The market for safety footwear has expanded over time as more workplaces have required foot protection from impact, electric shock and chemical hazards as well as enhanced slip resistance in both indoor and outdoor work environments.
“Aluminum Shapes continues to disregard their legal responsibility to comply with safety and health standards"
January 31, 2020
OSHA has cited Aluminum Shapes LLC for workplace safety and health hazards after a crane operator was injured in August 2019 at the aluminum manufacturer’s Delair, New Jersey, foundry. The company faces $169,524 in penalties for these violations.
The family of a Kentucky man killed in a workplace incident has filed a lawsuit against his employer, GE Appliances, and other parties. Steve Herring, who’d worked for the company for more than two decades, died in February after being pinned by machinery while working on a refrigerator-building assembly line. News sources are reporting that the state OSHA’s investigation into the fatality found that it could have been caused by an inadvertent activation of an improperly positioned gate interlock control.
The manufacturing industry requires workers to engage in high-risk activities, such as soldering, welding, metal cutting, raw material assembling, and heavy lifting and rigging. Moreover, magnetic fields, compressed gases, and harmful radiations can negatively impact a worker’s health. In fact, workplace hazards lead to nearly 150 deaths per day in the US.
The most versatile constant rate descender on the market with models for both automatic hands-free operation and multiple descents with advanced rescue functionality. The patented MAX 300 is a multiple user device designed to be used attached to the anchor point in regular or inverted.
Samsung Electronics has publicly apologized for the illnesses and deaths of some of its employees at its computer chip and display factories and agreed to pay compensation up to 150 million Korean won (~$130,000) per illness.
News sources report that Samsung Electronics chief executive Kim Ki-nam, speaking at a press conference, acknowledged that the company “did not fully and completely manage potential health risks at our chip and liquid-crystal display production lines.”
Private industry employers reported nearly 48,500 fewer nonfatal injury and illness cases in 2016 compared to a year earlier, according to estimates released yesterday from the U.S. Bureau of Labor Statistics’ (BLS) Survey of Occupational Injuries and Illnesses (SOII).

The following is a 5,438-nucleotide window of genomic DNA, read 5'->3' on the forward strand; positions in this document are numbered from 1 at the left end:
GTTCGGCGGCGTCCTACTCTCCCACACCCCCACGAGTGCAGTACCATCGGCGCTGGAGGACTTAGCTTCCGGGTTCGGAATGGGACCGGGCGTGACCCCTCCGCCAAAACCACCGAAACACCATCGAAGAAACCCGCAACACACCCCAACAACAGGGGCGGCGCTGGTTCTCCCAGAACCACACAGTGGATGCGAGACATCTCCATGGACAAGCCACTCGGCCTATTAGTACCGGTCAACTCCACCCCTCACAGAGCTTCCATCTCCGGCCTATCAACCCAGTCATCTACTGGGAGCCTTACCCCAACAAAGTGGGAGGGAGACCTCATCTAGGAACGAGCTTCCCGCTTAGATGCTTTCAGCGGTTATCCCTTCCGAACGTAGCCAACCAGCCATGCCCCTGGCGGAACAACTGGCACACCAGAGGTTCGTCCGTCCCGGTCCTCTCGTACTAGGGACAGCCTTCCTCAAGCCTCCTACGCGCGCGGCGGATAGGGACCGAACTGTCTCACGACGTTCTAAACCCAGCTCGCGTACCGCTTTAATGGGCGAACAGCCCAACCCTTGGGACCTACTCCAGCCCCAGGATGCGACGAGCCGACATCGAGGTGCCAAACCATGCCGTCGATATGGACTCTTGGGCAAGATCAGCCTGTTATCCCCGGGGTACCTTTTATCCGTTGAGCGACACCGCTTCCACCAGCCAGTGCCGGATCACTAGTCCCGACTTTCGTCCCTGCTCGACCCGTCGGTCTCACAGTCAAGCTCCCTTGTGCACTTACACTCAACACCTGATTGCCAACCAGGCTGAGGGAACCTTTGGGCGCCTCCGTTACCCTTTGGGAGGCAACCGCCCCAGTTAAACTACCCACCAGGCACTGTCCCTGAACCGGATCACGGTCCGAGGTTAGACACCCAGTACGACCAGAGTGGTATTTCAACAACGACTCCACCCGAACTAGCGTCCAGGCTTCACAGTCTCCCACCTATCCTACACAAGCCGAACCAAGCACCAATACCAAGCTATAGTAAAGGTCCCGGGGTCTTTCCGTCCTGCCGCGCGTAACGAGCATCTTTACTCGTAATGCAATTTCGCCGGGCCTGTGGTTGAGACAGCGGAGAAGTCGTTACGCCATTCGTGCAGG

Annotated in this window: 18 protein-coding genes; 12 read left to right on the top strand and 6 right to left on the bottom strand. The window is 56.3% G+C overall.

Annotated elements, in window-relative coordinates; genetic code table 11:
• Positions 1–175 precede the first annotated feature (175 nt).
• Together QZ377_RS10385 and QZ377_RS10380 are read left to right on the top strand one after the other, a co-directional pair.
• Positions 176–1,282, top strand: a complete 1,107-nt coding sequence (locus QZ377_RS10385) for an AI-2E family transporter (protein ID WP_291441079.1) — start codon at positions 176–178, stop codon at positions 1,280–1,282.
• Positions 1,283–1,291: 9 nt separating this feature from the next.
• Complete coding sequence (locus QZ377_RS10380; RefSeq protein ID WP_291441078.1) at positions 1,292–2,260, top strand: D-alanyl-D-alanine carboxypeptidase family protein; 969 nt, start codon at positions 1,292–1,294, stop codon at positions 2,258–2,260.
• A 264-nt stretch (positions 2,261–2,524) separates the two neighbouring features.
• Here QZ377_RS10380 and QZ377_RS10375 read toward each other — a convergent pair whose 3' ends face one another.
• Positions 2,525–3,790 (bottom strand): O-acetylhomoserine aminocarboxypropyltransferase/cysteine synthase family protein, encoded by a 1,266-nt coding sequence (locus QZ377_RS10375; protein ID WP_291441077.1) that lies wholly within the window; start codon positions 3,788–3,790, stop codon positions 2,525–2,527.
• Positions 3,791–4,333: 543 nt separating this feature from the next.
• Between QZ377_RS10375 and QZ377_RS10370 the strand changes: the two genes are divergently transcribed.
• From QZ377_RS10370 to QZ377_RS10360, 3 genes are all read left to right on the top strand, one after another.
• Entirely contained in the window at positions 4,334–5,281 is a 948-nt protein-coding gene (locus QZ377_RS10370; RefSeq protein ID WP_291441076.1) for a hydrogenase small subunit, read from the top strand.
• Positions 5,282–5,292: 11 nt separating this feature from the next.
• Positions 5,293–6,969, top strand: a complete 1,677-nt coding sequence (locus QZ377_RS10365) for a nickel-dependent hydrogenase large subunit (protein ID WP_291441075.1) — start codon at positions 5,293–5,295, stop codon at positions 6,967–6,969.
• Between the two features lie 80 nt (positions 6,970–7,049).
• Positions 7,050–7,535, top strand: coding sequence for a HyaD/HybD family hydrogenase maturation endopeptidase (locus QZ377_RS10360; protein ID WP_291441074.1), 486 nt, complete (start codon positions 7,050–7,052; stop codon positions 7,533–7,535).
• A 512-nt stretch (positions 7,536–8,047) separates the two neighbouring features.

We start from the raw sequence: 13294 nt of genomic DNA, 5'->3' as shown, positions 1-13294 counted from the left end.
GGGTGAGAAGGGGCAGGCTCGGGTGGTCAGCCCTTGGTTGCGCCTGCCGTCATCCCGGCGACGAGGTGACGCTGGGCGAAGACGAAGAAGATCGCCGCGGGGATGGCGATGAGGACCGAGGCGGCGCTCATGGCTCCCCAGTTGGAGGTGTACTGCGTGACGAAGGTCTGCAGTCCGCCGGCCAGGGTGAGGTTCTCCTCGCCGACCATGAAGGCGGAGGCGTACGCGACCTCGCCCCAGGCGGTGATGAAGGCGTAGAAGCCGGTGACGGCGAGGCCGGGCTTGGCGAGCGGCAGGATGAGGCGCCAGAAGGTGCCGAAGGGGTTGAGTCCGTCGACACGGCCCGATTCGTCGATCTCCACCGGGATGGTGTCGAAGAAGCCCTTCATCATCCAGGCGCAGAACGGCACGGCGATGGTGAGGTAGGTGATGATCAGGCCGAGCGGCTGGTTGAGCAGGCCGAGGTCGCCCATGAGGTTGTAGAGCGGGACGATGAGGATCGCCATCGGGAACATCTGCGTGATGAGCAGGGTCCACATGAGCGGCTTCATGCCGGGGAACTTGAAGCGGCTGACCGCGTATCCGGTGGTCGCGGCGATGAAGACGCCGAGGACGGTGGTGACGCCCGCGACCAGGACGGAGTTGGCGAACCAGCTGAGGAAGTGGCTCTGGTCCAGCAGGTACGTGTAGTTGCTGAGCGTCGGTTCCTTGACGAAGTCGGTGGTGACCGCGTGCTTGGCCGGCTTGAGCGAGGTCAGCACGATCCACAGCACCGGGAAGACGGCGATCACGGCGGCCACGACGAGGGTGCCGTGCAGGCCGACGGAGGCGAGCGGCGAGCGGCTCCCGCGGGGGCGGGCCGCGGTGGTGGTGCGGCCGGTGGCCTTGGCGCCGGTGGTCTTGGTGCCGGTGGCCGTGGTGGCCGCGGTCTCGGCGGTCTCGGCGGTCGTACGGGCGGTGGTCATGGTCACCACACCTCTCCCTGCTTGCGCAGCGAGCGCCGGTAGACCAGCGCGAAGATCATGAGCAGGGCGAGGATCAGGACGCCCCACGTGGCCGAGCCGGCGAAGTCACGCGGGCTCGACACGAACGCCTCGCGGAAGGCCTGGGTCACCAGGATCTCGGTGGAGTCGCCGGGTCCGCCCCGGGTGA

There were approximately 2.9 million nonfatal workplace injuries and illnesses reported by private industry employers in 2016, which occurred at a rate of 2.9 cases per 100 full-time equivalent (FTE) workers.
A Wisconsin container manufacturer has achieved a 90 percent reduction in its worker injury rate through a partnership with OSHA’s On-site Consultation Program.
Schoeneck Containers, Inc. (SCI), which supplies plastic containers for diverse consumer and commercial markets throughout the world, began improving safety in 2000 for its 250 employees by hiring a safety professional and implementing new safety measures such as hazard identification programs, engineering controls review processes, and weekly safety talks.
An employee cutting rubber material at a New Philadelphia, Ohio, plastics manufacturing facility suffered a severe injury when a pneumatic bench cutter severed her finger. OSHA inspectors found that her employer, Lauren Manufacturing, failed to adjust the machine's light curtains, which serve as safeguards to prevent a worker's hand from coming in contact with the machine's operating parts.
Among the articles in the December 2020 issue of ISHN Magazine, we have advice for employers on COVID-compliant manufacturing facilities, delve deep into dropped object hazards and provide a detailed analysis on whistleblowers and ethics from one of our thought leadership columnists.